The Basketball Podcast: EP232 with Becky Bonner on Player Development and Operations

RELEASE DATE : 07/09/2022

In this week’s coaching conversation, Orlando Magic Director of Player Development and Basketball Operations Becky Bonner joins the Basketball Podcast to share insights on service-based player development and basketball operations.

In her role with the Orlando Magic Becky drives the personal and professional development of the Orlando Magic players. She performs a wide variety of on-court and off-court tasks, including scouting and player evaluation, implementing facility upgrades, and service inspiring personal and professional growth to help players maximize their NBA careers on and off the court.

Bonner played basketball in college at Stanford University and Boston University before playing professionally in Europe. She has been on the coaching staffs at the University of Maryland and the University of Louisville. She worked for the NBA as part of the league’s Basketball Operations International, and was in an operations support role for USA Basketball and the national men’s team for the 2014 World Cup and the 2016 Olympics.

Bonner’s personal accolades include being inducted into the Boys & Girls Club of America National Alumni Hall of Fame, earning an Olympic Gold Medal for her role running basketball operations for the US Men’s National Basketball Team in the 2016 Rio Games, and being recognized as a Parade All-American basketball player in high school. She has been featured by the NY Times, Bleacher Report, and NBA TV and has been a guest speaker for SXSW, Female Quotient, and NBC Sports.

Listen Here:

Becky Bonner Coach Quotes:

“At the end of the day, this is really all about our players . . it’s really a service role, and we’re serving them to help them be the best they can be and maximize their careers.”

“As a player, whatever you’re good at, always excel at that. And then, lean into your weaknesses and improve those. It is a projection when they’re younger. And fit, context, all those things matter.”

“In my experience as a player and in watching both of my brothers, the repetition in preparation made us confident . . So, just making sure that you do the work, and having self-awareness about your game and what you can offer out there is really important.”

“When we talk about skill development with players, they have great skills. I think a lot of the next level stuff comes with decision making and understanding the reads. And so, we set up their workouts [where] they have to make a lot of decisions or give them a scenario that would happen in the game. We want to empower them to be successful in the game and try to replicate that in our sessions.”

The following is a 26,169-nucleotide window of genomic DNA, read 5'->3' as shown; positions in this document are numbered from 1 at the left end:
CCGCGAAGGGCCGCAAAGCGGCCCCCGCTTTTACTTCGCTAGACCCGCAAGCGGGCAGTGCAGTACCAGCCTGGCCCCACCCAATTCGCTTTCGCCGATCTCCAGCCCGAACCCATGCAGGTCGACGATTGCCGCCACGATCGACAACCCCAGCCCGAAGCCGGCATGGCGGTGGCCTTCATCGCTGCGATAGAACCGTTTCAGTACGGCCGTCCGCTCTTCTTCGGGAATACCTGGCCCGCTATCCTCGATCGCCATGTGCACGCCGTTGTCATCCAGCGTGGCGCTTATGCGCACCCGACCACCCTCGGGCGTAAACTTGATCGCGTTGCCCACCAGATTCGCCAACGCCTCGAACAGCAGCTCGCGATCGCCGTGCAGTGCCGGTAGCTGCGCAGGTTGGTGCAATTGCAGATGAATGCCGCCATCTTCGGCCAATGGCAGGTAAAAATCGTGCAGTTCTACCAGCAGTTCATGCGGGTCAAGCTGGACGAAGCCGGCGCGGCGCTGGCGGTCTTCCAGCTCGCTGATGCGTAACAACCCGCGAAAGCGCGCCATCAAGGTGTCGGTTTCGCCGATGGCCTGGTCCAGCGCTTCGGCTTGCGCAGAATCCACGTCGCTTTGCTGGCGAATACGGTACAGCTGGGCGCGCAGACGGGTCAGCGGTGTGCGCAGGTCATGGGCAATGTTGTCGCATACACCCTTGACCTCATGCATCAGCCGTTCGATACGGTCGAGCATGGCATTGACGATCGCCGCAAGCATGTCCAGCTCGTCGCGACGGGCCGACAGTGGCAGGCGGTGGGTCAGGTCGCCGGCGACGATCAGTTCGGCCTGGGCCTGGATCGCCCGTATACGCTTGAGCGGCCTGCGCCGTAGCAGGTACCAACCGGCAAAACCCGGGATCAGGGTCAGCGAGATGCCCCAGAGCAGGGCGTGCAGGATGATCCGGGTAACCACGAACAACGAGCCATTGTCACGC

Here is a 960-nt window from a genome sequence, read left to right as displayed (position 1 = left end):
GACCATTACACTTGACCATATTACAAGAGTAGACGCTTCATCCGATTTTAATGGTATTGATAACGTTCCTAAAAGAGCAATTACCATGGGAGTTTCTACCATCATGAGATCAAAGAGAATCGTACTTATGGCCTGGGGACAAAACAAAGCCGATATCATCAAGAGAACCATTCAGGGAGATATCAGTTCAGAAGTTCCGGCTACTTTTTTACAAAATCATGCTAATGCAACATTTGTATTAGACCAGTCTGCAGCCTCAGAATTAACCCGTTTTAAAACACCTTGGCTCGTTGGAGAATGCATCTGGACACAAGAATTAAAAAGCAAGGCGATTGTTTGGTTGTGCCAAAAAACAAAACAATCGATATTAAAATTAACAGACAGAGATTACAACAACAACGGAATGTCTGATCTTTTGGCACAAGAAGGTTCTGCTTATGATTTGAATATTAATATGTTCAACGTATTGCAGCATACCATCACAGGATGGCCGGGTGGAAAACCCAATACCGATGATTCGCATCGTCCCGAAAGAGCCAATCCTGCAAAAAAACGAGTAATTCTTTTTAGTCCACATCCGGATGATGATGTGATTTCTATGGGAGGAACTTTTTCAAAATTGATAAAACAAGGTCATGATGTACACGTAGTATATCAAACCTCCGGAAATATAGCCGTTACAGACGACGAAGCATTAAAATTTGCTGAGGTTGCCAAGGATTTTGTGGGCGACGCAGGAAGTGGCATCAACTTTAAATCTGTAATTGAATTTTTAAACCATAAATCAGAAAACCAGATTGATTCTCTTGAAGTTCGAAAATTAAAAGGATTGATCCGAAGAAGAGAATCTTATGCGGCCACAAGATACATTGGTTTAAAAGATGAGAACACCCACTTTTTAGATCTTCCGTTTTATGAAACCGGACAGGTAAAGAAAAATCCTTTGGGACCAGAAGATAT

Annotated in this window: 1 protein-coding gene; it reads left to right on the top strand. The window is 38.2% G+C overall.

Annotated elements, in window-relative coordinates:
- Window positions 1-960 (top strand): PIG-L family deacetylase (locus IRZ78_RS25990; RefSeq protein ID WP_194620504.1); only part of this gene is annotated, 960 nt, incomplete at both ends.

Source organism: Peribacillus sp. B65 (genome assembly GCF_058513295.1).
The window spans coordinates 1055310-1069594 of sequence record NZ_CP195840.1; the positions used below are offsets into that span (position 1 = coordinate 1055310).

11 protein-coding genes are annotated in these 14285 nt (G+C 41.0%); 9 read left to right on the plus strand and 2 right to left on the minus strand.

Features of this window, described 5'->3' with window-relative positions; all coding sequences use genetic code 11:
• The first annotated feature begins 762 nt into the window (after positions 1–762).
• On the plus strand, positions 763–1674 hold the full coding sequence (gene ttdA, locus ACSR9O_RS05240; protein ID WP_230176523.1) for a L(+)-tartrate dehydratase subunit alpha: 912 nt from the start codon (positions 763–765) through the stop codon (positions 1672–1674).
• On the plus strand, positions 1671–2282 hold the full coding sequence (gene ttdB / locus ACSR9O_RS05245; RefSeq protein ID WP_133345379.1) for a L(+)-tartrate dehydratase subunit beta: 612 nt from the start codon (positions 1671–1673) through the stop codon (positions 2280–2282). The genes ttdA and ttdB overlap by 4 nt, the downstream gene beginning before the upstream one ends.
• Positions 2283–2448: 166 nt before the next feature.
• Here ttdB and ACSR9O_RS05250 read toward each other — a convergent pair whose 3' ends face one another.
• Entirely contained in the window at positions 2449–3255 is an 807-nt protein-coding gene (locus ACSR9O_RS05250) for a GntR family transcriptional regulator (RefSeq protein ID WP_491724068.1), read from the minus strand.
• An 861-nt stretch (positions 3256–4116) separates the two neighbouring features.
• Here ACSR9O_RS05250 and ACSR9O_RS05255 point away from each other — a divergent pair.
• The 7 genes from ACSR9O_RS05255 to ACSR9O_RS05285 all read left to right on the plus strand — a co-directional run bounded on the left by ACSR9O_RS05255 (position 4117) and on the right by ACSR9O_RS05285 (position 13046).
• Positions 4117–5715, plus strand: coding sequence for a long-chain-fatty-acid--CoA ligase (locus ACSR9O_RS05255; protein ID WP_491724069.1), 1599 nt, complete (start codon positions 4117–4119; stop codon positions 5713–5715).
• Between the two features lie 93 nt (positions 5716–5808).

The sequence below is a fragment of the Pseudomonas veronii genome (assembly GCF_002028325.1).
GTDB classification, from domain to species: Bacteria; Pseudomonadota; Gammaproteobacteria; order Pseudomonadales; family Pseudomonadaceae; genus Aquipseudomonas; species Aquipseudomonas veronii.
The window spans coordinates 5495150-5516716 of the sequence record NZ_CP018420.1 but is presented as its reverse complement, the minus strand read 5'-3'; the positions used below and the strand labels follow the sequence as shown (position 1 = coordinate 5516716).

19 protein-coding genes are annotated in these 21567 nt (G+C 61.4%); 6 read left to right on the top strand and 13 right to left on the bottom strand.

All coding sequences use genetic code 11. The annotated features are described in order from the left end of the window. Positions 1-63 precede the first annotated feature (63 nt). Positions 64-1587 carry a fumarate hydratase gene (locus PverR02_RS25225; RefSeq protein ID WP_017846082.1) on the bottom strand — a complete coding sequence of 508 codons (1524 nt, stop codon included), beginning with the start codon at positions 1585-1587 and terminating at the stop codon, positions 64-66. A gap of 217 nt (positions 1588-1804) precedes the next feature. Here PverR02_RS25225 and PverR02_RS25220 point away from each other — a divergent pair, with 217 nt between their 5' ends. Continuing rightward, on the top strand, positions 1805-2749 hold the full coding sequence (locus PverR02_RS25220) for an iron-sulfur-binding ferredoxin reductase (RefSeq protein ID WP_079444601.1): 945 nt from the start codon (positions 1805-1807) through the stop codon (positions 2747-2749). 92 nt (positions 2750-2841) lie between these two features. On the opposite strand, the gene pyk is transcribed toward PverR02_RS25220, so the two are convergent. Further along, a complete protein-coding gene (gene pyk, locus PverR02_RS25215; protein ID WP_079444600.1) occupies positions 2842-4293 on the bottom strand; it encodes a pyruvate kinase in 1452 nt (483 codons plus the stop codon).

“As coaches, our job is to develop them, is to give them moments to succeed in their workouts while also working on weaknesses and celebrating the process.”

“What’s the ‘why’ of what we’re doing? We’re not just shooting to shoot, we’re not just passing to pass, how does that translate to game-like scenarios and pace?”

“I would meet . . with the trainer that’s working with anyone on my roster and invite that trainer to our world to know us and understand what we’re about . . sometimes the player just needs a different voice . . it’s also healthy to get away and get with your people that make you feel good. But understand that at the end, you’re on a team and the team has goals. And when you leave your individual trainer, you’re coming back here to embrace that process.”

“One thing about coaching is, it’s not about what we know, right? We can know all the answers, but what does the player know? And so, hearing from them and having that interaction helps build your relationship. It’s respectful to hear from your peers and ask them questions as well. Asking questions and hearing their feedback really helps you understand where they’re at.”

“Any skill that you do, getting the repetition and the experience is just going to help you become better at it.”

“Be willing to receive feedback when you are invested in someone and you care about someone, you can say, ‘Hey, I really respect you. And because of that, I wanted to talk to you about this.’ And maybe it’s a criticism, maybe it’s asking for feedback yourself. In any space, whether it’s with a player, a coach or a colleague, that’s to me the core of relationship building, and then doing it without a transactional purpose. It’s just because you care, and you want to help.”

Becky Bonner Breakdown:

1:00 – Introduction

Becky Bonner Links from the Podcast:

Chris Brickley

Tara VanDerveer

Mike Krzyzewski

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